NCAA to Weigh Graduation Rules That Would Have Kept UConn From Postseason

Banning schools from the postseason if their players don’t reach a minimum graduation rate will be voted on this week by the National Collegiate Athletic Association’s Division I Board of Directors.

NCAA President Mark Emmert, speaking at a Knight Commission on Intercollegiate Athletics meeting in Washington, said the proposal to be considered on Oct. 27 requires an Academic Progress Rate of 900 and could be implemented as early as this season’s men’s basketball tournament. The rate would be increased to 930 -- the equivalent of a 50 percent graduate rate -- in 24 months.

Emmert said if the 900 proposal had been in place last season, the University of Connecticut would have been barred from the men’s basketball tournament that it wound up winning. The Huskies had an APR of 893, according to databases compiled by USA Today and the Associated Press.

“Most schools won’t notice this,” he said of the initial jump to 900. “If (the board) wants to go to 930 right now that’s fine, but there will be a lot of collateral damage.”

Emmert said he is trying to speed up the adoption of new rules to keep up with the changing college landscape.

“We need to act with some dispatch,” he said.

The board also will consider a proposal to allow conferences to increase their scholarships by $2,000 to more closely approach the full cost of attendance.

This money could be used for a flight home at Christmas, a pizza with friends or to help with the purchase of shampoo and other incidentals.

Major Conferences

Emmert said he expected all six major conferences -- Atlantic Coast, Big East, Big 12, Big 10, Pac-12, Southeastern conference -- “to adopt this right away. They have the revenue to do it.” He wants to make sure that schools aren’t dropping scholarships or sports to pay the additional cost.

Emmert said he’ll also ask the board to allow schools to offer multiyear grants, rather than annual scholarships. This would protect an athlete from having a scholarship taken away.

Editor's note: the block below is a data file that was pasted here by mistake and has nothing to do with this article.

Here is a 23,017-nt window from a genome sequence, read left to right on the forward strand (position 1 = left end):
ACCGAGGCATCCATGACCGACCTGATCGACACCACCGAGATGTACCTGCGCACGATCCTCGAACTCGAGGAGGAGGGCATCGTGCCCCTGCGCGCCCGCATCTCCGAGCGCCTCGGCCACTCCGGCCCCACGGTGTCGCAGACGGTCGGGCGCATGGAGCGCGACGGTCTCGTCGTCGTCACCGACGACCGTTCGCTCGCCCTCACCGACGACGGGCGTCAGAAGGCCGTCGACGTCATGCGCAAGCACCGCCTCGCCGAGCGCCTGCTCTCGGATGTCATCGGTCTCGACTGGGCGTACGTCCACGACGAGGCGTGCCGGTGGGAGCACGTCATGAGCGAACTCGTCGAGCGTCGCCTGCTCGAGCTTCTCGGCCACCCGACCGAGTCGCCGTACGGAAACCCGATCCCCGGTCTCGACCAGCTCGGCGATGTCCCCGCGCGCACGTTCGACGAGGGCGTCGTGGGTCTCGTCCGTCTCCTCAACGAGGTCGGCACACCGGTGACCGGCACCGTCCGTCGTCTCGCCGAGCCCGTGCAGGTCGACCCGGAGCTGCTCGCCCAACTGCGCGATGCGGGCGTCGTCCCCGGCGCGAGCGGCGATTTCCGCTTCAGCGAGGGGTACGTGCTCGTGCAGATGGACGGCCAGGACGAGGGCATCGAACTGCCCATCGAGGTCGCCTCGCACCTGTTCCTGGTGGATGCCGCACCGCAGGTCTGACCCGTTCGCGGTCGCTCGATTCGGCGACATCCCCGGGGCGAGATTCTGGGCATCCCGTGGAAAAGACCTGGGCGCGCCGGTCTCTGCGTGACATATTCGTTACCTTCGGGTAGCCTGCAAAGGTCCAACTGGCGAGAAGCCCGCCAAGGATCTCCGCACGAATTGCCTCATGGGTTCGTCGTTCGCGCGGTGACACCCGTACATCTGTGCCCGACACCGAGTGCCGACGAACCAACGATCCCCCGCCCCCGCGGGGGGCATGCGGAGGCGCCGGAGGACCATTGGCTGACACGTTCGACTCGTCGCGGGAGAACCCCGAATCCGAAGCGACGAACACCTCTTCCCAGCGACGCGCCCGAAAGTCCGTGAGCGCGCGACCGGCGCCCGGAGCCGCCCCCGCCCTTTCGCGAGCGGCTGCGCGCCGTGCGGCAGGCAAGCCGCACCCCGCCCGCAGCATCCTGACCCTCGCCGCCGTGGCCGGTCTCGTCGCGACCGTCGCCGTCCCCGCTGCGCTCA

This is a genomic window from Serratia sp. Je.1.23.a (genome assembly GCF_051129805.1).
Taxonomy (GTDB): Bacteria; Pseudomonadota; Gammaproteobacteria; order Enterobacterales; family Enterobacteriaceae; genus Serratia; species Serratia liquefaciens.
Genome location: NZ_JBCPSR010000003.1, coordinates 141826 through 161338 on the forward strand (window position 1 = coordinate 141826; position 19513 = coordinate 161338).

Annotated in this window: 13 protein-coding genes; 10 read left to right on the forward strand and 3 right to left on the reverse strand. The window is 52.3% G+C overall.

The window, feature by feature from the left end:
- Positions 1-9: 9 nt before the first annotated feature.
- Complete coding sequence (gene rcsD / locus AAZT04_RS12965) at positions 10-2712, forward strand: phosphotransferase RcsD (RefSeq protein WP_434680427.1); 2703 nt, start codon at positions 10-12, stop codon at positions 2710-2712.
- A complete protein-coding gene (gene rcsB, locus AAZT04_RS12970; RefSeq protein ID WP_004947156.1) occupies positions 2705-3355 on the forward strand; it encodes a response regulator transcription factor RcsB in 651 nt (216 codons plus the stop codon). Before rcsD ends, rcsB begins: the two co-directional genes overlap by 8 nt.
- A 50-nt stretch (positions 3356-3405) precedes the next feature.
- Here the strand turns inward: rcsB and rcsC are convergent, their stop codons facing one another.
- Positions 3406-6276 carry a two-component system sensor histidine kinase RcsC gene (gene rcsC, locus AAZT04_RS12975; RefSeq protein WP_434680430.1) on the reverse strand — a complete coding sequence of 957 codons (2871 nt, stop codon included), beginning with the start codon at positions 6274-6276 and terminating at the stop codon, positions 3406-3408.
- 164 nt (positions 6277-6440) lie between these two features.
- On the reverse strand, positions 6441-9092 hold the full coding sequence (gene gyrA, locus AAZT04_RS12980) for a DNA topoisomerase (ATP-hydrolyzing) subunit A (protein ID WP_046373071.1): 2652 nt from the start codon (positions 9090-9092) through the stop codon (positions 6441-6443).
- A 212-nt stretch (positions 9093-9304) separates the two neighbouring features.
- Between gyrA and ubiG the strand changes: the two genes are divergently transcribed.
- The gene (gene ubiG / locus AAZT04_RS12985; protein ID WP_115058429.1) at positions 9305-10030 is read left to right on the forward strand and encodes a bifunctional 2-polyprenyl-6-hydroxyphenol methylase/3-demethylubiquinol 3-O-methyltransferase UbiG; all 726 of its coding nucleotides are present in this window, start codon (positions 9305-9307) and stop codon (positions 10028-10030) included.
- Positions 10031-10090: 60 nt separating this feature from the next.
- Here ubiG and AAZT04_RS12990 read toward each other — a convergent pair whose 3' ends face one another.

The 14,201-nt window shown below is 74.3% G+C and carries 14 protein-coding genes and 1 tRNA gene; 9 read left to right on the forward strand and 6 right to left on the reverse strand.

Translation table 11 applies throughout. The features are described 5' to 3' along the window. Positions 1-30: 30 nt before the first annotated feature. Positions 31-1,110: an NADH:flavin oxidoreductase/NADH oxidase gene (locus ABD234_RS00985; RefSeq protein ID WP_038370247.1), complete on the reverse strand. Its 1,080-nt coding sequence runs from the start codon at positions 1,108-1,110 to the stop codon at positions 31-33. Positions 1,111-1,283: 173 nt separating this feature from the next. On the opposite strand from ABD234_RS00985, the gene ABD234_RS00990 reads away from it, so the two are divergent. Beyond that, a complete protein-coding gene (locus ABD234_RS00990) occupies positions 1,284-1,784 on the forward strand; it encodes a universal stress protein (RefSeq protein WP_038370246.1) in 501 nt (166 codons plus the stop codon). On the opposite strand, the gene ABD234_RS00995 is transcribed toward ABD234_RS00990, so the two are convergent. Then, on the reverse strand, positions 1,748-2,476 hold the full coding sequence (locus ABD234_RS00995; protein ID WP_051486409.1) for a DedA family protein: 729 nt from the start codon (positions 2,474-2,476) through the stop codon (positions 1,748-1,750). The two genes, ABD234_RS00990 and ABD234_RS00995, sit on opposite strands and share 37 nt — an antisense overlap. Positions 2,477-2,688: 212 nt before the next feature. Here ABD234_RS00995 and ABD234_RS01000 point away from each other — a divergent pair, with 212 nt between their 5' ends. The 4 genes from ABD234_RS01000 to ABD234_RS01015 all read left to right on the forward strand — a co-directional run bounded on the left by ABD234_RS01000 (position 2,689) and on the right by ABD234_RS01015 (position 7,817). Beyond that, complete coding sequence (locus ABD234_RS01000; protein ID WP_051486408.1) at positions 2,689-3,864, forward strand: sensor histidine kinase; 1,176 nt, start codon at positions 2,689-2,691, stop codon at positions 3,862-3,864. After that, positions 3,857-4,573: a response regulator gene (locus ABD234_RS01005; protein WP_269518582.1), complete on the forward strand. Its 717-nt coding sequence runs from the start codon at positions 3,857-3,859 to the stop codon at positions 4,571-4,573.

Other issues being discussed include revamping the NCAA rule book. Emmert said the rules are “laughably detailed” and don’t focus on the big picture.

“I and other university presidents were devastated” by rules violations at schools in the past year, Emmert said. “The lack of integrity, the scandals, all of that was annoying to the extreme. We recognize a lot of problems were self-inflicted. We have in place a set of rules on the wrong things.”

Emmert said the NCAA rulebook commits three pages to detailing the size of the envelopes that can be used to mail athletes promotional materials.

No Cream Cheese

He added that NCAA rules sometimes allow schools to provide recruits a snack, but not a meal. A bagel qualifies as a snack, he said, but once cream cheese is added, it becomes a meal and a potential violation.

Some parts of the rule book need to be re-written in “whole cloth” to focus on integrity issues, he said.

Other ideas Emmert is considering are shortening the seasons of some sports, reducing international travel and limiting the size of athletic department staffs that aren’t directly involved in coaching.

He also has a proposal requiring recruited athletes who fail to meet certain academic standards to sit out their freshman year and focus on class work.

To contact the reporter on this story: Curtis Eichelberger in Washington at ceichelberge@bloomberg.net

To contact the editor responsible for this story: Michael Sillup at msillup@bloomberg.net

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